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Assuming a VA Loan & Need a Hard Money Second Mortgage For Down Payment and Closing Costs

Assuming a VA Loan & Need a Hard Money Second Mortgage For Down Payment and Closing Costs

I had a loan scenario come in through the website in 2022 where a non-military veteran was assuming a Veterans Administration (VA) loan, and needed a hard money second mortgage for the down payment and closing costs. While it was not something we could do, I thought it was an interesting loan request and worth discussing in greater detail.  

In this blog post, I’ll explain how assuming a VA loan works, why a hard money second mortgage for 100% financing isn’t a viable option for home buyers, and where you should be looking instead.  

VA Loans, Like FHA Loans, are Assumable

Veterans Administration (VA) and Federal Housing Administration (FHA) mortgages are assumable to the homebuyer, as long as the VA or FHA approves the buyer for financing. What this means is that the buyer needs to submit an application to the VA or FHA for approval to take over the loan. If and when approved, the homebuyer takes over the debt obligation after closing on the purchase, relieving the seller of their obligation to repay the debt.  

In a housing market like we have in 2023, with limited inventory, elevated home prices and interest rates that have climbed from 2.50% to 7.50%, assuming a VA or FHA loan is a great idea. The buyer can assume the 2.50% 30-year fixed rate mortgage from the seller, rather than the higher interest payments of a 7.50% mortgage. 

Below is the monthly payment comparison of a $500,000 mortgage at 2.50% and 7.50%: 

2.50% VA or FHA Mortgage 7.5% Mortgage
$500,000 $500,000
$2,679/mo $4,028/mo

 

The monthly payment at 7.50% is 52% higher than the monthly payment at 2.50%. That's a big difference!

You Don’t Need To Be A Veteran to Assume a VA Mortgage

A buyer doesn’t need to have served in the United States military to assume a VA mortgage. They just need to have the credit, income, liquidity and down payment to qualify to take over the loan from the VA seller. 

VA Loans Are For Owner-Occupied Primary Residences — Consumer Purpose Loans

On VA assumptions, the VA approves the buyer who intends to occupy the home as their new primary residence, which is considered a consumer purpose loan for personal or household use. VA loans aren't for investment properties — only for consumer purposes discussed below.  

Sources of Down Payment Funds 

If you’re going to assume a VA mortgage, you’ll first need to secure your down payment funds. Below, I’ll cover the sources of down payments.  

Your Own Funds

Your down payment funds can come from your own savings or from the sale of your existing primary residence. 

Gift Funds 

Family members are allowed to gift funds to help cover the cost of down payment and closing costs. The VA will require the family member gifting funds to source and season funds in their bank or investment accounts — a standard practice among all lenders. The thing about gift funds is they really have to be a gift, with no secret side agreement to repay it.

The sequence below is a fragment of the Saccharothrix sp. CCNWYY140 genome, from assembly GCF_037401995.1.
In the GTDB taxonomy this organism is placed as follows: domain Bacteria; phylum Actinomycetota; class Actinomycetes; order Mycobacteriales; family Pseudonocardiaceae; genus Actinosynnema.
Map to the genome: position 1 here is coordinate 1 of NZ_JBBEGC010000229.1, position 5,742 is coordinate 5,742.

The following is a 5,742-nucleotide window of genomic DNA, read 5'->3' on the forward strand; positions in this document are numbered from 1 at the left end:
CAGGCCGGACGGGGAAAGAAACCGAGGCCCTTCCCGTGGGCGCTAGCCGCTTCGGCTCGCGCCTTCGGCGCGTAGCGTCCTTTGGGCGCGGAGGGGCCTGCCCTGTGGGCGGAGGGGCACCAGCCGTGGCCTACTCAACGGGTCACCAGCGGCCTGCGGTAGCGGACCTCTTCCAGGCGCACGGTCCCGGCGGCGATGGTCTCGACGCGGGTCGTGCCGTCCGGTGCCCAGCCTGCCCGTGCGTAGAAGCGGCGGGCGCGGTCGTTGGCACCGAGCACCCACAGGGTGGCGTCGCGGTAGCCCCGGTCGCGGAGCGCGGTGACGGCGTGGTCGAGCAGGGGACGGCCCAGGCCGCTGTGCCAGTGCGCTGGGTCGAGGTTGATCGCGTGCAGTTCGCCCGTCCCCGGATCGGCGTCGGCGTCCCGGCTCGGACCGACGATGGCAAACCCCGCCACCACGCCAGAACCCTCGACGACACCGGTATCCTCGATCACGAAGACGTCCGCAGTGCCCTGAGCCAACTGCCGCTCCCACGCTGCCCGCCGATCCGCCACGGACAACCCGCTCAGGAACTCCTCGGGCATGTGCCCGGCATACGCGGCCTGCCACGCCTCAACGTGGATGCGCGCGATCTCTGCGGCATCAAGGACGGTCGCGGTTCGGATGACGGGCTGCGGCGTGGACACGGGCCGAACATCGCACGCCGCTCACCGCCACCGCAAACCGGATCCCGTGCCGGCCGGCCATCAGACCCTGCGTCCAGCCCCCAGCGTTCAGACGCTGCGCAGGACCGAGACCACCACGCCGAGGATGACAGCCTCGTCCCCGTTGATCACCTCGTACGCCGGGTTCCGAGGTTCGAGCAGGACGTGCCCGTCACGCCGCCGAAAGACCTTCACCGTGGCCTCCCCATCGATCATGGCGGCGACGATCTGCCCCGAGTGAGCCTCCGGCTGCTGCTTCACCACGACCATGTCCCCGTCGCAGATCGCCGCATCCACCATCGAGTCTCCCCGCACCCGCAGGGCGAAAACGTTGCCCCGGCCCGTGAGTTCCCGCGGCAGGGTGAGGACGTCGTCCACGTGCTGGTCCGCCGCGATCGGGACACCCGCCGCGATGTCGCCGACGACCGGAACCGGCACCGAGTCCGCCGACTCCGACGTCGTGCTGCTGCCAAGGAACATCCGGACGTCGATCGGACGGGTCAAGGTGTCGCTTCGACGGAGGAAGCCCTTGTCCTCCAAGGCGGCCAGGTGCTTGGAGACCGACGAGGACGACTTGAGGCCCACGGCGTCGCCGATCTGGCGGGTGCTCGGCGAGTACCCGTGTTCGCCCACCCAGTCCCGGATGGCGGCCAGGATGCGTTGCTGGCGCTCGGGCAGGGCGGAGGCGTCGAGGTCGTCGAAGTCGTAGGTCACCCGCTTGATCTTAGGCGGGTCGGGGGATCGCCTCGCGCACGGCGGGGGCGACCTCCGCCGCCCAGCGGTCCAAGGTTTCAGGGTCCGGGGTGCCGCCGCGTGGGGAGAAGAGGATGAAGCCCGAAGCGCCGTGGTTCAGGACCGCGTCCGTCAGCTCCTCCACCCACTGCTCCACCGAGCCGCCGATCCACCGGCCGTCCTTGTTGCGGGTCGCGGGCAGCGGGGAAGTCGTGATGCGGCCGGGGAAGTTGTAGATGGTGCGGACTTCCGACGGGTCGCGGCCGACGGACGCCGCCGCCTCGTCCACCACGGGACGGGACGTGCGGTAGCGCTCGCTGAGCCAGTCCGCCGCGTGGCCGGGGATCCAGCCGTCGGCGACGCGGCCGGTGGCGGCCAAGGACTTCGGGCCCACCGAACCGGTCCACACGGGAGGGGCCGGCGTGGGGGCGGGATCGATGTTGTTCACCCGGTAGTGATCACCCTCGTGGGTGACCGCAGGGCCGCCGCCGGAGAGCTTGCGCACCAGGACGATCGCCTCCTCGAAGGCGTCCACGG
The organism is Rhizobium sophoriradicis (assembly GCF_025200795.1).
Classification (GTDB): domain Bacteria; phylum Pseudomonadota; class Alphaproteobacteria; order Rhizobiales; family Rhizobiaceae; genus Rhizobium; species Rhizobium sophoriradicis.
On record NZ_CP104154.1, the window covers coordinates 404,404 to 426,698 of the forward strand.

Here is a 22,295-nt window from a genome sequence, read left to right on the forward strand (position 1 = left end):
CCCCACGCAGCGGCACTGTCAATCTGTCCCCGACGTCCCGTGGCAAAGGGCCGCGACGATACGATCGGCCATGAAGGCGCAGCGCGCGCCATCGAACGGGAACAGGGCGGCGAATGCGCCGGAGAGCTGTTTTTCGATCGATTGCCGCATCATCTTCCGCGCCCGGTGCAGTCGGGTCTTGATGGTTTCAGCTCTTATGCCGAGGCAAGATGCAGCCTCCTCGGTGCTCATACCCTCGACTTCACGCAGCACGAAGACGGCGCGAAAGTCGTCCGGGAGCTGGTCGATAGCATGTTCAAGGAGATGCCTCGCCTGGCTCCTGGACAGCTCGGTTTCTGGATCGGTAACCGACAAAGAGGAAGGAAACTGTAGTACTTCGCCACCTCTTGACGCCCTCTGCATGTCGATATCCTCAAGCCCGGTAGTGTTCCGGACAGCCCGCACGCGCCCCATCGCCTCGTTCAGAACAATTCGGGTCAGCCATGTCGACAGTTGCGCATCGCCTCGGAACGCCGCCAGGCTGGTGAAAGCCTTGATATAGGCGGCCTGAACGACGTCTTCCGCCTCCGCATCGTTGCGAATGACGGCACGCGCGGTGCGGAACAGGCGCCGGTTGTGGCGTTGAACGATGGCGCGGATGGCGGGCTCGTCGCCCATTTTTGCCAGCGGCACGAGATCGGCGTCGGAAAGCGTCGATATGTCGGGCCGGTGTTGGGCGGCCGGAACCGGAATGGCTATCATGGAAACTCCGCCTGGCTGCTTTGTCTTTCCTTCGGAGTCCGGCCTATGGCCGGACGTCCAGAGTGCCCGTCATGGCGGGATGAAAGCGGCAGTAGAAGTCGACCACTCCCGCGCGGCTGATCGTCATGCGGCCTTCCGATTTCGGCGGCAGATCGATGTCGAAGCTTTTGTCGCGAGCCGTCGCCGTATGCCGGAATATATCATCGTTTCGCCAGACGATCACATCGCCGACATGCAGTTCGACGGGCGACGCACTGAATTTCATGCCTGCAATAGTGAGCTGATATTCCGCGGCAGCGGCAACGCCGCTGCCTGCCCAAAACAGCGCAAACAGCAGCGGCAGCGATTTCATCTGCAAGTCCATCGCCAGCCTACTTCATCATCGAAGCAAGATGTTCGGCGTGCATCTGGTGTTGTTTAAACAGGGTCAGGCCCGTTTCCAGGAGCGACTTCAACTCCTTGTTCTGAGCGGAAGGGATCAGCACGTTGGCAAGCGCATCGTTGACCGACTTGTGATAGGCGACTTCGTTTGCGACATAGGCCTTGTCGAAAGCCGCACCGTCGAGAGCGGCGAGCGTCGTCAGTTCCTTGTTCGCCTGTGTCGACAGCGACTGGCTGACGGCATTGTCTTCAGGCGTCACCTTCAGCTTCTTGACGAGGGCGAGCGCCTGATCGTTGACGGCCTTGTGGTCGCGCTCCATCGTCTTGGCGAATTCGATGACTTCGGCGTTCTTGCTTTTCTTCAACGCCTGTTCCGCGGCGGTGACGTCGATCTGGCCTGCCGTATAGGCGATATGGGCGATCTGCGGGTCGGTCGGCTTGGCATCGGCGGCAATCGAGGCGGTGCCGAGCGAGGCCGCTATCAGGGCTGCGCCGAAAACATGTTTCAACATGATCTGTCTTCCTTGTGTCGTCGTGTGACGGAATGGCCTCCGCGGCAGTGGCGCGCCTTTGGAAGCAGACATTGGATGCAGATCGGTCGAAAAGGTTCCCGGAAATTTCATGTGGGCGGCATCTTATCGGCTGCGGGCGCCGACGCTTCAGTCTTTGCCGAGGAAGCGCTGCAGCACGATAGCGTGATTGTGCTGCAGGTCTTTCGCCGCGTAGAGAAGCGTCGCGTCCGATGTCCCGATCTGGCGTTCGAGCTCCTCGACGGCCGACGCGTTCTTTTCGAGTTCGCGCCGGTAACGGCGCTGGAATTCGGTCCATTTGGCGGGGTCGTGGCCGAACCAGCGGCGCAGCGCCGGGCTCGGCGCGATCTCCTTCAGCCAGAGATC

Seller Financing 

I admit, at this moment, I don’t know if the VA will allow the seller to carry a second mortgage to cover the down payment and closing costs if the buyer is assuming the seller’s existing VA mortgage. With VA loans, like most government mortgages, there are limitations on seller financing. You'll want to check with your lender to see if a seller carry second mortgage is allowed.  

Hard Money Second Mortgages Are Not A Down Payment and Closing Cost Option 

If you’re assuming a VA loan and are seeking a hard money second mortgage for down payment and closing costs, it just won't happen, for the following reasons: 

Hard Money Lenders Rarely Offer Consumer Purpose Loans

Hard money loans must be used for business purposes by real estate investors who need short-term debt to purchase a fixer-upper or vacant building, two types of properties that don't qualify for bank or conventional financing. 

They’re short-term loans used by investors to solve an immediate need and not intended to be used long-term or by consumers. Hard money lenders provide business purpose debt rather than consumer purpose (personal and household use) loans.

Combined Loan-To-Value (CLTV) Is Usually Capped at 65-70%

Most hard money second mortgages have a maximum combined loan-to-value (CLTV) of 65-70%. CLTV is the total of the first and second mortgages divided by the purchase price or appraised value of the home: 

  • $1,000,000 Purchase Price/Appraised Value
  • $700,000 First Mortgage (70% LTV)
  • $200,000 Second Mortgage (90% CLTV)
  • $100,000 Down Payment

In the example above, the $700,000 balance of the first mortgage is already at 70% LTV, which is also the CLTV cap for a hard money loan. You won’t find a hard money lender that will go to 90% CLTV much less 100% CLTV. That needs to come from personal or gift funds, not a hard money second mortgage lender.  

Conclusion

If you want to assume a VA mortgage with a hard money second mortgage for the down payment and closing costs, you’re going to face tremendous headwinds. Hard money second mortgages are usually limited to 65-70% CLTV, which doesn’t bode well for someone seeking 100% financing on their home purchase. The best route is to have your own down payment funds, or receive gift funds from a family member who will cover all or part of the down payment and closing costs, allowing you to assume and reap the benefits of a low interest rate VA loan.  

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